Photographer Mylo Fowler was raised in a small home on the Navajo Reservation of Northern Arizona. In the latest film from director Chris Burkard, Fowler describes his upbringing as “growing up in a 600 square foot home with a 30 square mile backyard.”
That backyard was what Fowler and his family valued. The “pile of red dirt” is what they relied on for food, warmth, and security. Fowler spent his childhood learning how to track rabbits and bonding with his horses, of which he had three of before pre-school.
As a child, Fowler did not know what he wanted to be when he reached adulthood. But whatever it was, he never envisioned it would take him away from the home and the land that he loved. That would all change, however, when a spiritual leader in Fowler’s life told him that the greatest impact he would have in his community would happen after he moved off of the Navajo Reservation.
While he didn’t know what to make of the spiritual leader’s words, after a long period of thought, Fowler left the reservation and began his photography journey. He quickly realized he wasn’t using his newfound photography skills in a way that lived up to the advice the spiritual leader had given him.
That all changed on August 5, 2015. The most valuable water sources in the Navajo Nation became toxic after the Environmental Protection Agency accidentally spilled three million gallons of mine wastewater into the San Juan and Colorado Rivers. The disaster had dire consequences on many communities, especially the Navajo Nation.
Fowler immediately had the idea to start selling prints of his photography for low prices, with all proceeds being used to buy drinking water for Navajo families. When all was said and done, Fowler had delivered seven semi-trailers filled with water for those in need. This experience changed the young photographer’s perspective on what was important to him and what he wanted to use his photography skills for. It also proved that the spiritual leader’s vision was correct after all when he said that Fowler’s biggest impact on his community would come once he left.
“I think the film and Mylo’s story goes to show that photography can be used as a tool for good,” Burkard tells PetaPixel. “I have struggled with the meaning of photography over the years as I have worked on commercial shoots. Sometimes, it feels like the meaning just isn’t there and Mylo’s path shows how someone can use their photography in a meaningful way. It also shows that you don’t necessarily need to do anything huge or life-altering. Just the simple act of selling some of his prints had such a profound effect on Mylo’s community and little things like this are something everyone with a camera is capable of doing.”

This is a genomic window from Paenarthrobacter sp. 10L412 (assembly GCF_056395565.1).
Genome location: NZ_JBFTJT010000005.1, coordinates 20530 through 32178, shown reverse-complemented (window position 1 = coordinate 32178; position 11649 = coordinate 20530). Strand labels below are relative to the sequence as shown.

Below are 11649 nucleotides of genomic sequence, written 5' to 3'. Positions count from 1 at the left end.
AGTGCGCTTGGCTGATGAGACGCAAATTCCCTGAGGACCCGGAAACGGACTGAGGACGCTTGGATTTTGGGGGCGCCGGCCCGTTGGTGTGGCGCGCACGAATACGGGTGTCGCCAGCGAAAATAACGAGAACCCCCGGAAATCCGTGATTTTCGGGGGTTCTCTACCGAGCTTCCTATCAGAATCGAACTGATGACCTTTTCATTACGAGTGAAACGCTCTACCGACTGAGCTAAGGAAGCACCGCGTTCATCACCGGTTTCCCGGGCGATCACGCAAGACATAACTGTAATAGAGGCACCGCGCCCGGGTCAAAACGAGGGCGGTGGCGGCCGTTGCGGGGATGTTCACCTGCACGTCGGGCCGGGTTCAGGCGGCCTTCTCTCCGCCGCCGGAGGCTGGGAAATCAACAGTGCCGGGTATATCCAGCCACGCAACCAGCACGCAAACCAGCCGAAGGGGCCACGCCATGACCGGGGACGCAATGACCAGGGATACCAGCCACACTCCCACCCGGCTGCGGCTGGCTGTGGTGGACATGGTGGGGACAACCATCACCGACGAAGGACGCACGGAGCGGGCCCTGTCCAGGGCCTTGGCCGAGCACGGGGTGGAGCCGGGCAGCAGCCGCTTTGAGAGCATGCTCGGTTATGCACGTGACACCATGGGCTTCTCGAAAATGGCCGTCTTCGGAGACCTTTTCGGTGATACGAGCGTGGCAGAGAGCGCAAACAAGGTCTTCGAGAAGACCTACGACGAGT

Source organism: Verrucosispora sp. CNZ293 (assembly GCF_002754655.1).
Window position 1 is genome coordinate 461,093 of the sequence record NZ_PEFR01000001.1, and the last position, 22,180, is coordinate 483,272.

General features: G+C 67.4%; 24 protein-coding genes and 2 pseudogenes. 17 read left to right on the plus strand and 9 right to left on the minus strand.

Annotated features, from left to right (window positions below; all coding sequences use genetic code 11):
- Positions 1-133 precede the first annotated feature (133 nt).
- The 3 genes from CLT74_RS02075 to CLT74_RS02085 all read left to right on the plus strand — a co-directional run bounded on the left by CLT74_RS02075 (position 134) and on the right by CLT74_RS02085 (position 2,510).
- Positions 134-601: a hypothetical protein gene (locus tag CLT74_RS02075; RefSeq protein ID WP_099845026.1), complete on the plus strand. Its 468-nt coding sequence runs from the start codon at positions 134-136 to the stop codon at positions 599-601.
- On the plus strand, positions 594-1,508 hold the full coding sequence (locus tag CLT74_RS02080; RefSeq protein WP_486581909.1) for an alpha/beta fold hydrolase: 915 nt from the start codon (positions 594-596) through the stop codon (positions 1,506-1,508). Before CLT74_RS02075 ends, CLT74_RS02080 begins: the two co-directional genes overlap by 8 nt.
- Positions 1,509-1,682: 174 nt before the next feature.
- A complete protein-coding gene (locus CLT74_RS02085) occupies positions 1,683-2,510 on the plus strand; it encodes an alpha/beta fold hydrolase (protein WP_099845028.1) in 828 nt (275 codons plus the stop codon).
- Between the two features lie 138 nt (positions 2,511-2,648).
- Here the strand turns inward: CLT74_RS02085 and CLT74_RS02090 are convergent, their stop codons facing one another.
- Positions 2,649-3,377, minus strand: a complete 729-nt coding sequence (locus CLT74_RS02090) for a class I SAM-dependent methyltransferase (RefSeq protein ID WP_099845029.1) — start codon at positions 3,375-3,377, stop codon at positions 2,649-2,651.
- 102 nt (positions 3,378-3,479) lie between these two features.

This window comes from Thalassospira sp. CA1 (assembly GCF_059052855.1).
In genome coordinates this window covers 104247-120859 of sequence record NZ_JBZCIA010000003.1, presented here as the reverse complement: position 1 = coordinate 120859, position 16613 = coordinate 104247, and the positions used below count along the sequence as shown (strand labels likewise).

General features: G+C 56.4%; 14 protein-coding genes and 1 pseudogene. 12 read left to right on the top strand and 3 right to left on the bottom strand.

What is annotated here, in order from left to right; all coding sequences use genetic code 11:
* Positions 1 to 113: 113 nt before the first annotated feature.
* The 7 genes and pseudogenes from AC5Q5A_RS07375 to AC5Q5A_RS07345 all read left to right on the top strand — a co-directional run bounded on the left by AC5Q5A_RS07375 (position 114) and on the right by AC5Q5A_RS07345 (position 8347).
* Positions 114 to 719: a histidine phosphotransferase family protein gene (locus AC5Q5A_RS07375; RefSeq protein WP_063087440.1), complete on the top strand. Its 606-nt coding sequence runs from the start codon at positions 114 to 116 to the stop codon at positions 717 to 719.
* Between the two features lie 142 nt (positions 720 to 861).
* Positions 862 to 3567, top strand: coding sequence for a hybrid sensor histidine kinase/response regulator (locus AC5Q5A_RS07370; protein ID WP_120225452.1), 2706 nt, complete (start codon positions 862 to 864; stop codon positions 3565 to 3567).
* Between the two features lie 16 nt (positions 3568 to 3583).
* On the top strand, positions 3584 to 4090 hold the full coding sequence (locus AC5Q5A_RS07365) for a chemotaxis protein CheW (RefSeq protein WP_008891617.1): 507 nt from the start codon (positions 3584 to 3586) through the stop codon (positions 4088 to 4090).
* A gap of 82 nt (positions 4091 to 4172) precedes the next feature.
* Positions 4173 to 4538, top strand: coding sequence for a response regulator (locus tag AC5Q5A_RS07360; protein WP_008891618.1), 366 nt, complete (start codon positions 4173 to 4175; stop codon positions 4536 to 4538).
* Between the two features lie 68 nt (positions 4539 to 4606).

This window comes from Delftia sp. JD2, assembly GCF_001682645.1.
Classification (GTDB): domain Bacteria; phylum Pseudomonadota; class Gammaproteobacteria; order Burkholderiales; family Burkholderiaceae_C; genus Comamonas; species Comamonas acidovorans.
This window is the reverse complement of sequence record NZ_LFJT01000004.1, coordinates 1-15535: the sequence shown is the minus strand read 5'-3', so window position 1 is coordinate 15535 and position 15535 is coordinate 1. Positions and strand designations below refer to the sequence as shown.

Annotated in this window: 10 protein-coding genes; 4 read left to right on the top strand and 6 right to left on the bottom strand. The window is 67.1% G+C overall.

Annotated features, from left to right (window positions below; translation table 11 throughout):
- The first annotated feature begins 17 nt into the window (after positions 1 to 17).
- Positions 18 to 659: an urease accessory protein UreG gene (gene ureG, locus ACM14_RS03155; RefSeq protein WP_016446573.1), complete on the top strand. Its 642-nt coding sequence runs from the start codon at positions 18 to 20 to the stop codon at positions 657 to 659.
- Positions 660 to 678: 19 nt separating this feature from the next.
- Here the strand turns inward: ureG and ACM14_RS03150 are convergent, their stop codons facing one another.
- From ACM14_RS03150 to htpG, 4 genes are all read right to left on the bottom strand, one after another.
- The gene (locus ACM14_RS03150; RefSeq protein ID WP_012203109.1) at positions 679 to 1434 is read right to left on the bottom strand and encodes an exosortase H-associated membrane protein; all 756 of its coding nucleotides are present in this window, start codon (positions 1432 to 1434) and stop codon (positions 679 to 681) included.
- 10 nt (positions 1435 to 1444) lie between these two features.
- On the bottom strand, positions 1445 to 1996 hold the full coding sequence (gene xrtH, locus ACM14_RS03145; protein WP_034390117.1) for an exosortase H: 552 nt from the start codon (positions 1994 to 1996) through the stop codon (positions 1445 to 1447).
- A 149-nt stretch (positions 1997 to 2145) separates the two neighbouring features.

“It was such an honor to tell Mylo’s story,” Burkard describes to PetaPixel what attracted him to Fowler and his work. “I found his work many years ago online and immediately knew we had to work together at some point. His deeply personal storytelling and imagery of the Southwest grabbed my attention from the start. I’ve always loved the Southwest, traveling and shooting there often. I think it’s one of the most beautiful parts of our country with such a unique and important history. I’ve wanted to create a piece about the Southwest and the culture behind it for a long time and I felt like Mylo’s story was the best way to do this.”
Being one of the world’s most recognizable travel and adventure photographers, Burkard has had his work published in seemingly every publication across the globe, including National Geographic. In recent years, however, Burkard has begun to focus on directing short films that tell meaningful stories of adventure, friendship, and community. His film Under an Arctic Sky was a big hit on Netflix and the success has inspired Burkard to continue to tell his stories through motion pictures.
“I think moving towards short films has just been a natural progression in my career,” Burkard says. “For me, it has always been about telling stories, regardless of the medium. After many years of shooting photos I began to realize that you could tell deeper and more intimate stories through short films and since then have continued to work on them. Both are powerful mediums and I think you can tell good stories through either one, but I think with short films you just can go a little bit deeper and create a more cohesive storyline that isn’t possible through still photographs.”
For those who wish to follow in Burkard’s footsteps by incorporating motion pictures into their visual story-telling, he shares some knowledge that he has learned throughout his journey.
“My biggest piece of advice is just to find a story worth telling. That’s really what it’s all about. I wouldn’t stress over the camera gear or the editing or anything like that until you have nailed down a story that’s worth telling and have decided how you want to tell it. Good-looking visuals are nice, but the root of any good film is the story. Focus on telling an interesting story, and the rest will come with it.”
With MYLO, Burkard continues his tradition of creating engaging stories that his fans love. Whether it’s with his photos or his films, Burkard shows that the world is full of beauty and interesting stories, as long as you make an effort to find them.
Image Credits: Photos by Mylo Fowler and Chris Burkard and used with permission.